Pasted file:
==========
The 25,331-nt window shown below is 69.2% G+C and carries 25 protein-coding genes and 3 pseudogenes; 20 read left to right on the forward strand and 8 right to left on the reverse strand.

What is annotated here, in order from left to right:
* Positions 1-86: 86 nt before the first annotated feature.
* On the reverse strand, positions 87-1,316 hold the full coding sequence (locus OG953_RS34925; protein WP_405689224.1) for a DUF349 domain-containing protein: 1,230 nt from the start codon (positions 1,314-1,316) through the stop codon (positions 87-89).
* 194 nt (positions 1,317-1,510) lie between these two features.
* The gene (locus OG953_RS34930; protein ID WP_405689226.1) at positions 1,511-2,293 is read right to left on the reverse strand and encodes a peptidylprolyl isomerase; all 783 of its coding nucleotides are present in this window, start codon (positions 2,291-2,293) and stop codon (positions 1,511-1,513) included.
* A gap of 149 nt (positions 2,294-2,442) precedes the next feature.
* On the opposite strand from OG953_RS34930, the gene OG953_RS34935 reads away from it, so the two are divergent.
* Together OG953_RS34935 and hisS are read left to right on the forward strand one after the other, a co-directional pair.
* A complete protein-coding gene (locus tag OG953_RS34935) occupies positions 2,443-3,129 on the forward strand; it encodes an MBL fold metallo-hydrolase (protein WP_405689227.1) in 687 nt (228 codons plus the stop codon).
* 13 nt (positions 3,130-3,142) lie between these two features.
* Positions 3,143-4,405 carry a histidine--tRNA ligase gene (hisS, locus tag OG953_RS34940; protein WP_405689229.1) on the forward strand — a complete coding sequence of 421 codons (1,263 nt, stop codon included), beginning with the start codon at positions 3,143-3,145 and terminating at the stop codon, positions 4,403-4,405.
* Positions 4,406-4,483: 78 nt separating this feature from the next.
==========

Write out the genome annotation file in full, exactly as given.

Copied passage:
The 25,331-nt window shown below is 69.2% G+C and carries 25 protein-coding genes and 3 pseudogenes; 20 read left to right on the forward strand and 8 right to left on the reverse strand.

What is annotated here, in order from left to right:
* Positions 1-86: 86 nt before the first annotated feature.
* On the reverse strand, positions 87-1,316 hold the full coding sequence (locus OG953_RS34925; protein WP_405689224.1) for a DUF349 domain-containing protein: 1,230 nt from the start codon (positions 1,314-1,316) through the stop codon (positions 87-89).
* 194 nt (positions 1,317-1,510) lie between these two features.
* The gene (locus OG953_RS34930; protein ID WP_405689226.1) at positions 1,511-2,293 is read right to left on the reverse strand and encodes a peptidylprolyl isomerase; all 783 of its coding nucleotides are present in this window, start codon (positions 2,291-2,293) and stop codon (positions 1,511-1,513) included.
* A gap of 149 nt (positions 2,294-2,442) precedes the next feature.
* On the opposite strand from OG953_RS34930, the gene OG953_RS34935 reads away from it, so the two are divergent.
* Together OG953_RS34935 and hisS are read left to right on the forward strand one after the other, a co-directional pair.
* A complete protein-coding gene (locus tag OG953_RS34935) occupies positions 2,443-3,129 on the forward strand; it encodes an MBL fold metallo-hydrolase (protein WP_405689227.1) in 687 nt (228 codons plus the stop codon).
* 13 nt (positions 3,130-3,142) lie between these two features.
* Positions 3,143-4,405 carry a histidine--tRNA ligase gene (hisS, locus tag OG953_RS34940; protein WP_405689229.1) on the forward strand — a complete coding sequence of 421 codons (1,263 nt, stop codon included), beginning with the start codon at positions 3,143-3,145 and terminating at the stop codon, positions 4,403-4,405.
* Positions 4,406-4,483: 78 nt separating this feature from the next.